The comparison has been largely dismissed by the pension providers, who noted that panels generate variable returns, do not come with tax relief or employer contributions, only enjoy subsidised “feed in” tariffs for 20 years, and are not portable.
Although annuity rates are currently poor, they do guarantee an income for life. One adviser also pointed out that you never have to clean bird poo off your pension.”

I have no allegiance to the pensions industry, nor indeed to the DECC, but speak as someone who has gone solar but has yet to be convinced that it was financially the right thing to do despite the hype.

Jim Kenney says:
17 February 2014

I think the point is that it is generally wise to spread your eggs over a number of baskets and it seems clear that PV pays out well for 20 years (and saves on energy bills) whereas most pensions/savings appear to perform less well in the short (20 year) term but will (hopefully) continue to perform for a longer duration.
On a separate note, has anyone got experience of the iboost gadgets that increase the savings by diverting surplus PV energy to the immersion heater?

Jim Kenney is quite right in saying that you should diversify your investments.
I invested in PV when it was expensive (£14,000 for 4pKv) and the TAX FREE return was guaranteed for 25 years. I regard it as just another asset class – it is a wasting asset, but it provided an income (FIT) of over £1,500 in the first year, just under £1,600 in the second year. On top of this, we have saved about 25% of our daytime electricity charges – about £160 p.a.

£14,000 in an ISA would have yielded about 3% over this period – £420 a year. Using that yield as a benchmark, not only have I received the same income on the capital as if it had been in a cash ISA, my original investment cost has been reduced by about £3,000 over the 2.5 years since it was installed (it now “owes” me £11,000).
On this basis, assuming that RPI stays at the 3% level, the installation cost will have been extinguished within another 7 years and my COST-FREE income of £2,000+ p.a. will continue for another 15 years.

Rob Roy says:
17 February 2014

Sorry to keep blethering on about this: A [cash] ISA is NOT an appropriate benchmark!!

Jim Kenney says:
17 February 2014

Agreed. My ISA is depressingly worth less in real terms than 5 years ago whereas my PV brings me £500/year. Chalk and cheese

Jim Kenney says:
17 February 2014

Rob Roy/Bridge Coach. what are your thoughts on the principle of taking your earnings from the PV and reinvesting it into an ISA. That just has to make a lot of sense?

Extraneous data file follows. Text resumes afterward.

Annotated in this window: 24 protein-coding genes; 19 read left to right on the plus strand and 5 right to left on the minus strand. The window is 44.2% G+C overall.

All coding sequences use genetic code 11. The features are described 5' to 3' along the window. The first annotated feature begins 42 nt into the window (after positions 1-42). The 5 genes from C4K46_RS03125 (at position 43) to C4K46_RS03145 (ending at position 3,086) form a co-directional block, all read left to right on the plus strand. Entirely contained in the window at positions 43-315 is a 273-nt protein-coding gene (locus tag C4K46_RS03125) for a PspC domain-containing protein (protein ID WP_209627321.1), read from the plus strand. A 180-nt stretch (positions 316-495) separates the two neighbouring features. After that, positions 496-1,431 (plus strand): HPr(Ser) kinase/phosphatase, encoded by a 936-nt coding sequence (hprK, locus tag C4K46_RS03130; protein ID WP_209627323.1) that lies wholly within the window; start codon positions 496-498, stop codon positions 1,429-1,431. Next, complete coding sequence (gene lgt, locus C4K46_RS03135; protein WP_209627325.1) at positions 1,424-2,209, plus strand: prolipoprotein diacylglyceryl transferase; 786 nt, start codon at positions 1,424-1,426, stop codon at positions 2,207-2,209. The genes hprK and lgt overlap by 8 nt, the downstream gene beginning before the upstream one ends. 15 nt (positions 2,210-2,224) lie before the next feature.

Rob Roy says:
17 February 2014

It’s the filling the bath with the plug unplugged scenario. I don’t “earn” enough from PV to make an ISA make sense – in isolation – and being philosophical about it it will still be many years (8 – 9?) before I have “earned” enough to amortize the PV investment, even longer to catch up with putting the same amount into an ISA at the outset. I use the piggy bank to budget for when I have to replace the inverter!

Rob Roy
I’m puzzled by your comment “It’s the filling the bath with the plug unplugged scenario”. Can you elucidate please ?

I use the FIT payments to supplement my income (I’m retired), I add them to an instant-access cash ISA when I receive them and withdraw from it if & when I need to do so. (I haven’t touched the last 5 payments so far, so I still have a £2,000 buffer available).

As you alluded to previously, the return from an annuity would be less than half of what I get from PV. It’s true that if I live more than another 23 years, my income will drop, but if I felt that it would be a problem then I could leave an amount equivalent to the excess of PV income over annuity income in my ISA every year for 12 years and still be better off than if i’d put the money into an annuity.

Jim Kenney:
In answer to your query about investing the FIT payments in an ISA – if you don’t need to spend the FIT, then a cash ISA will give you a safe tax-free home for your money. Apart from inflation, what have you got to lose ?

Rob Roy says:
22 February 2014

If you have found a way to both add to and withdraw from a cash ISA (presumably without losing the tax benefits) then that put’s you in a financial league way beyond mine!

Re your second para I think it would be helpful to differentiate between % and absolute return. If I had to exist on the absolute income that my 16 panels produce, even though percentually way ahead of an annuity, I’d have to sell up and move out from here!

The danger throughout comes from comparing the returns from an accessible cash ISA with those from PV. In the latter case the returns over the initial 8 – 9 years or so (in my case) will represent no more than repayment of my capital. Only after this does a PV investment begin to catch up with an ISA – which in time it should outstrip, if I stay here long enough to benefit.

I only use the cash ISA for storing my FIT payments – these total about £1,600 p.a., so there isn’t any problem with Tax benefits. Excess income (from all sources) is invested in my Stocks & Share ISA.